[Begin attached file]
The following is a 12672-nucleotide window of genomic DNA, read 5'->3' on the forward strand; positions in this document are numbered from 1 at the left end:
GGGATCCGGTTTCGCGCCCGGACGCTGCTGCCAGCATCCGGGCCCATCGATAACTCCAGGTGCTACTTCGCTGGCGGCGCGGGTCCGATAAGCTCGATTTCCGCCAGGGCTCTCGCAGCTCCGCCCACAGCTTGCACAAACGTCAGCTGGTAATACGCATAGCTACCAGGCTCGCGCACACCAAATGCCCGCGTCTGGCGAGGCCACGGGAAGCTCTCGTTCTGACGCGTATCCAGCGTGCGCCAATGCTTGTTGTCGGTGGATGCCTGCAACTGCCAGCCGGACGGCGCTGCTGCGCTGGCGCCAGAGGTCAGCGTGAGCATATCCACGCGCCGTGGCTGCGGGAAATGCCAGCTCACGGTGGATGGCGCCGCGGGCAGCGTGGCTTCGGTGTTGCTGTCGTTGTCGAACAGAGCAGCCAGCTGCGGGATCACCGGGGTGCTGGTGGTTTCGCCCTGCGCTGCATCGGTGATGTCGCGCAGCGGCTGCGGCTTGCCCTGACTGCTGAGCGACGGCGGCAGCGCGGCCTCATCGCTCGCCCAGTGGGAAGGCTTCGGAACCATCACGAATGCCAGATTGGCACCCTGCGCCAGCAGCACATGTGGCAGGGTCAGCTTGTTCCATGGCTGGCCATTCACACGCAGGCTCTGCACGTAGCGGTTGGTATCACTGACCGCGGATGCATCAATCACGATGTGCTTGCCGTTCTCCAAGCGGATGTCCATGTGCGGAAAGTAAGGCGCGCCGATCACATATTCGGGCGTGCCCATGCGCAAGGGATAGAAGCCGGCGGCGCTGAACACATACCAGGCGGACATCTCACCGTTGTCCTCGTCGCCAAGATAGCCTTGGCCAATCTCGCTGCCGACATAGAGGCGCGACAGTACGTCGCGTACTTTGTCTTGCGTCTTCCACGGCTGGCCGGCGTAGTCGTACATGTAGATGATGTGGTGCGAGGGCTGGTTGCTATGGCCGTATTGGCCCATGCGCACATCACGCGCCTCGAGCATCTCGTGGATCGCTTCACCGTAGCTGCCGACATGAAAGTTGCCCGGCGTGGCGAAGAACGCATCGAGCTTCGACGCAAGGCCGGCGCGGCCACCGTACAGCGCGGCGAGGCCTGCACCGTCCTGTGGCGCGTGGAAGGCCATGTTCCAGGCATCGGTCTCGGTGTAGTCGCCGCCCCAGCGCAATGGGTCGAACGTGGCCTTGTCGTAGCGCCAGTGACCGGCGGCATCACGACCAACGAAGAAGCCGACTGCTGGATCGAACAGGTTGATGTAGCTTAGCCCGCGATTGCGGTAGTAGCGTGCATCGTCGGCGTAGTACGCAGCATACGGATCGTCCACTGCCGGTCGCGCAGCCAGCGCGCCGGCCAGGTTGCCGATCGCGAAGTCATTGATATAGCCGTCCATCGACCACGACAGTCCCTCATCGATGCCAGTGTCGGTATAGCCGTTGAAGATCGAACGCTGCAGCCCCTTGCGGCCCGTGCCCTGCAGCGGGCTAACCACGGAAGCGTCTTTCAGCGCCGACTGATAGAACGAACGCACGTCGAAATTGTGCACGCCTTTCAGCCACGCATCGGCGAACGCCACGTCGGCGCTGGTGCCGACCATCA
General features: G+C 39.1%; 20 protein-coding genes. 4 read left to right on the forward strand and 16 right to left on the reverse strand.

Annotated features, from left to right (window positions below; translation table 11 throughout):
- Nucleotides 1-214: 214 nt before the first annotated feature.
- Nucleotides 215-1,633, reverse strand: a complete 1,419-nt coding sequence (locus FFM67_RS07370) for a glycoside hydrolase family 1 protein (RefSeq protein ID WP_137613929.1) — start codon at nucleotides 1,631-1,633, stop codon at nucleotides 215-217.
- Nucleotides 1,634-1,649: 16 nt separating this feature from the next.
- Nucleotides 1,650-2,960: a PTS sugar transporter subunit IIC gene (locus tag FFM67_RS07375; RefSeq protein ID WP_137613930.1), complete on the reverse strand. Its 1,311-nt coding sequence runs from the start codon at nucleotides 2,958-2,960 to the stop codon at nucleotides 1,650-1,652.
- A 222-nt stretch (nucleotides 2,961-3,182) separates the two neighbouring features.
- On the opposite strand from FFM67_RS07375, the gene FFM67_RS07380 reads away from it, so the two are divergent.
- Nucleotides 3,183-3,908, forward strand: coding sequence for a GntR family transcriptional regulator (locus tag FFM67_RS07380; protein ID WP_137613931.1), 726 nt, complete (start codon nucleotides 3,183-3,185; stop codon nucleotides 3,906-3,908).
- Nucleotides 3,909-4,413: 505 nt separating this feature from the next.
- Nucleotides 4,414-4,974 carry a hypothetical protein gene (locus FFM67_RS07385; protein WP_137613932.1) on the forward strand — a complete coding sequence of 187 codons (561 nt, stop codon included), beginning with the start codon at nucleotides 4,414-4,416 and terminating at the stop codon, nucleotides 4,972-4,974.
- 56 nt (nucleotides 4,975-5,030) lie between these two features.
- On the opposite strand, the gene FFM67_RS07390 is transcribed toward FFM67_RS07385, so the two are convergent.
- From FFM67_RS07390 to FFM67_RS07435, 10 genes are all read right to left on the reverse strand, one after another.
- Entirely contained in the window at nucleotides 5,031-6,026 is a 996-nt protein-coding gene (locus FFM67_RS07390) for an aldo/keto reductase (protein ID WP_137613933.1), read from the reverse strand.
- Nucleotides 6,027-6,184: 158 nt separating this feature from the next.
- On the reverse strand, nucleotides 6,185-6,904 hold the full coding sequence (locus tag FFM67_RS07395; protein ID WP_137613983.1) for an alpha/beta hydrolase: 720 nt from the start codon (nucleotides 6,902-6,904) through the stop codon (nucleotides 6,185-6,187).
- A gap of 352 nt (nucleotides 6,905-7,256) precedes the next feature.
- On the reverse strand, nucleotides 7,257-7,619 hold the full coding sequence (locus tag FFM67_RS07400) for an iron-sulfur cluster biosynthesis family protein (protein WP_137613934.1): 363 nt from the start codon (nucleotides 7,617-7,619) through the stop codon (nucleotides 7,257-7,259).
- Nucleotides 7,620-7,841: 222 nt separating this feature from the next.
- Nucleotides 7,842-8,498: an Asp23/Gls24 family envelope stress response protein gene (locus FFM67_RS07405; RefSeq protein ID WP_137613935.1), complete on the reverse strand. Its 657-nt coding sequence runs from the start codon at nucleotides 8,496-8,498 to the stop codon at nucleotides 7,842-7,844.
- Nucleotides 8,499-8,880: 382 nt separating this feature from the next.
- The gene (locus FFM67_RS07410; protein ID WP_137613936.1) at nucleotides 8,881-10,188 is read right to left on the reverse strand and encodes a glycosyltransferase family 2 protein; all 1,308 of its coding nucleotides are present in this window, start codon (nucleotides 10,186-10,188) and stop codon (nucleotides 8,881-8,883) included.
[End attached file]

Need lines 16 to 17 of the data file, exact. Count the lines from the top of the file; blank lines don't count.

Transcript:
- From FFM67_RS07390 to FFM67_RS07435, 10 genes are all read right to left on the reverse strand, one after another.
- Entirely contained in the window at nucleotides 5,031-6,026 is a 996-nt protein-coding gene (locus FFM67_RS07390) for an aldo/keto reductase (protein ID WP_137613933.1), read from the reverse strand.